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New research finds men’s risk tolerance and overconfidence play a role in the gender wage gap.

Men, notoriously, outearn women in similar jobs, with multiple inequalities leaving women in Greater Boston earning 70 cents to every dollar earned by male counterparts.

Although many people are working hard to close that wage gap, it has remained stubbornly wide. In the  new research, Boston University labor economist Patricia Cortes has found less-than-obvious factors that may sometimes cause it to widen or narrow: risk aversion in women and overconfidence in men.

In a paper for the National Bureau of Economic Research, Cortes and her coauthors found that “intuitively, higher levels of risk aversion for women lead them… to accept jobs earlier.” Men, more cocky, hold out longer for a better offer. But that can be their downfall: waiting doesn’t always lead to better pay. The longer they wait, the lower the offers they tend to get, bringing their pay closer to that of their female peers.

“On average, more risk-tolerant students tend to accept jobs later, and there is a strong positive relationship between risk tolerance and accepted offer wages,” according to the paper.

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Surveying 2,000 Boston University Questrom School of Business alumni and undergraduates from 2013 to 2019, Cortes and her colleagues found that women and men who accepted job offers later had a narrower pay gap than peers who accepted jobs earlier. That’s because men increasingly accepted lower-paying jobs over the search period.

Specifically, women who accepted job offers in August of their senior year were paid, on average, 17% less than men who took jobs that month. But among graduates who accepted job offers by the following October, the average pay difference between genders narrowed to 10%.

“In my view, 10% is [still] very high,” says Cortes, a Questrom associate professor of markets, public policy, and law, as well as an associate director of the Human Capital Initiative at Boston University’s Global Development Policy Center. “We’re comparing the outcomes of men and women who are in exactly the same program.” Cortes plans to share the findings with Questrom’s administration and students to better inform their job searches.

Here, Cortes explains the research and what it means for closing the wage gap:

Q - Why does the gender pay gap narrow the later you accept the job offer?

A - Men tend to be more overconfident. Overconfidence means you think you’re better than you really are. If you’re risk-averse, you don’t want the risk of ending up with no job, so you have a lower reservation wage, a [minimum acceptable] wage you have in your head. If you think you’re really good, your reservation wage is higher: I’m not going to accept any job that’s less than $75,000.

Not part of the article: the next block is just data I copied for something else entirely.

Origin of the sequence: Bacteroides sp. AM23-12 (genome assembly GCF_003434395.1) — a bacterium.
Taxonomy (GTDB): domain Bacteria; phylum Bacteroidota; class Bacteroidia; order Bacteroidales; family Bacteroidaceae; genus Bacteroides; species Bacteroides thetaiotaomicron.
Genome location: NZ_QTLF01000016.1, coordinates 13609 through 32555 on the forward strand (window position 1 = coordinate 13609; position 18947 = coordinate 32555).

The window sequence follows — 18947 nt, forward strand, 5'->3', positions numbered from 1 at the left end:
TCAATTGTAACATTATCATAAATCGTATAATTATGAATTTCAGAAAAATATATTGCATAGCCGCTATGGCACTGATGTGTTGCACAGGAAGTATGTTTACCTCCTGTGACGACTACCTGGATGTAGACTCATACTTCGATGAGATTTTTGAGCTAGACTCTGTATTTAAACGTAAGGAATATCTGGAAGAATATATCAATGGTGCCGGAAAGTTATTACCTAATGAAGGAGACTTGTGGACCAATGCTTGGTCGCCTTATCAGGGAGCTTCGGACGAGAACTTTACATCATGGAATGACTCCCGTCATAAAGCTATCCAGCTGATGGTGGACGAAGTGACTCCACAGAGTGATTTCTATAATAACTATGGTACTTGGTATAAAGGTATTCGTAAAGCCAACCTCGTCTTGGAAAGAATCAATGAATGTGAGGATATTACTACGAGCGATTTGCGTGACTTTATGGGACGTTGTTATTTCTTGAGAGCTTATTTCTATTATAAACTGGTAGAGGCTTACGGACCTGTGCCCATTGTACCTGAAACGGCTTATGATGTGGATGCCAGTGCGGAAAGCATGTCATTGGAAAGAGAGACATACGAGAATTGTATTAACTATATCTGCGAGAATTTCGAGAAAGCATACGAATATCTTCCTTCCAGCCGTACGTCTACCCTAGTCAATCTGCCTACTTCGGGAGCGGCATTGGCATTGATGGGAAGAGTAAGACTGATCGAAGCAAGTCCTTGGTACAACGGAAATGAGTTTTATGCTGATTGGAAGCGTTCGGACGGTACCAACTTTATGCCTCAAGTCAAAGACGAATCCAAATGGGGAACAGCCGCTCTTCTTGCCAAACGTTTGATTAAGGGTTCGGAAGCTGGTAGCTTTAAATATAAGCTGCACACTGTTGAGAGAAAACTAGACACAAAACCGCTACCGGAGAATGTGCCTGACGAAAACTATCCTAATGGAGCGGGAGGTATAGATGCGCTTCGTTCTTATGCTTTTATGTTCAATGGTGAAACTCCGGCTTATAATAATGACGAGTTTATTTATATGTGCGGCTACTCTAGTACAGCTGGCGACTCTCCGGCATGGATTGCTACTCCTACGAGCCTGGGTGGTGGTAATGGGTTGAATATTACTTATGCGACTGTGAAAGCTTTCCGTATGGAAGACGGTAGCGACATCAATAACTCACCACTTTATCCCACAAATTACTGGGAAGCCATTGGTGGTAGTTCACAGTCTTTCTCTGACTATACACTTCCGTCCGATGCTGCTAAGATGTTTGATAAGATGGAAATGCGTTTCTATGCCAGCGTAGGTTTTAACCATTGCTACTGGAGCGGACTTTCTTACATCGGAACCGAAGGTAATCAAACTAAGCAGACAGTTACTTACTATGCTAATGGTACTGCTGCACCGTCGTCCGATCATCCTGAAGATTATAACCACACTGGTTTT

It might be that he gets lucky and is offered a job of $75,000. [Or] it might be that his real quality is not that good, and he got this first offer of $70,000. He rejected it, and he never gets that offer again; he keeps getting $60,000. I’m not as good as I thought, he thinks, and his reservation wage goes down. He is likely to end up with a job in which he is paid less than a previous offer he rejected.

Q - So, it isn’t necessarily that jobs accepted later pay better; it’s that men who wait that long have to accept lower-paying jobs that put them closer—

A - To what women are accepting at that point—exactly.

Q - What made you originally suspect that risk aversion might play a role in the gender pay gap?

A - It’s from previous literature. Women have come a long way. Women are more likely now to go to college, they are less likely than in the past to take breaks for kids. Many of the things that will matter for explaining the gender gap have changed over time in favor of women. It still is the case that, especially for women at the top of the education distribution, there is a persistent gender gap. People started thinking about other potential explanations, new scholars studying differences in risk aversion, overconfidence, competitiveness.

Many papers have shown that women are more risk-averse. Why that is the case is a complicated question about, is it nature or nurture?

Q - If you’re born with risk aversion, what can be done about it?

A - I wouldn’t say that you’re born with it. That’s up for discussion, and I would probably say it’s more nurture than nature, how women and men are raised. If it’s a permanent trait, [women] are actually doing what makes them feel better—comfortable. Despite men, on average, having higher wages at the end of the process, they report higher regrets with the job search and how happy they are with their jobs. There’s anxiety of not having a job that can also cause regret. Men turn out earning more, but that’s not necessarily the only outcome we care about.

Funding for the work came from the National Science Foundation.

Source: Boston University


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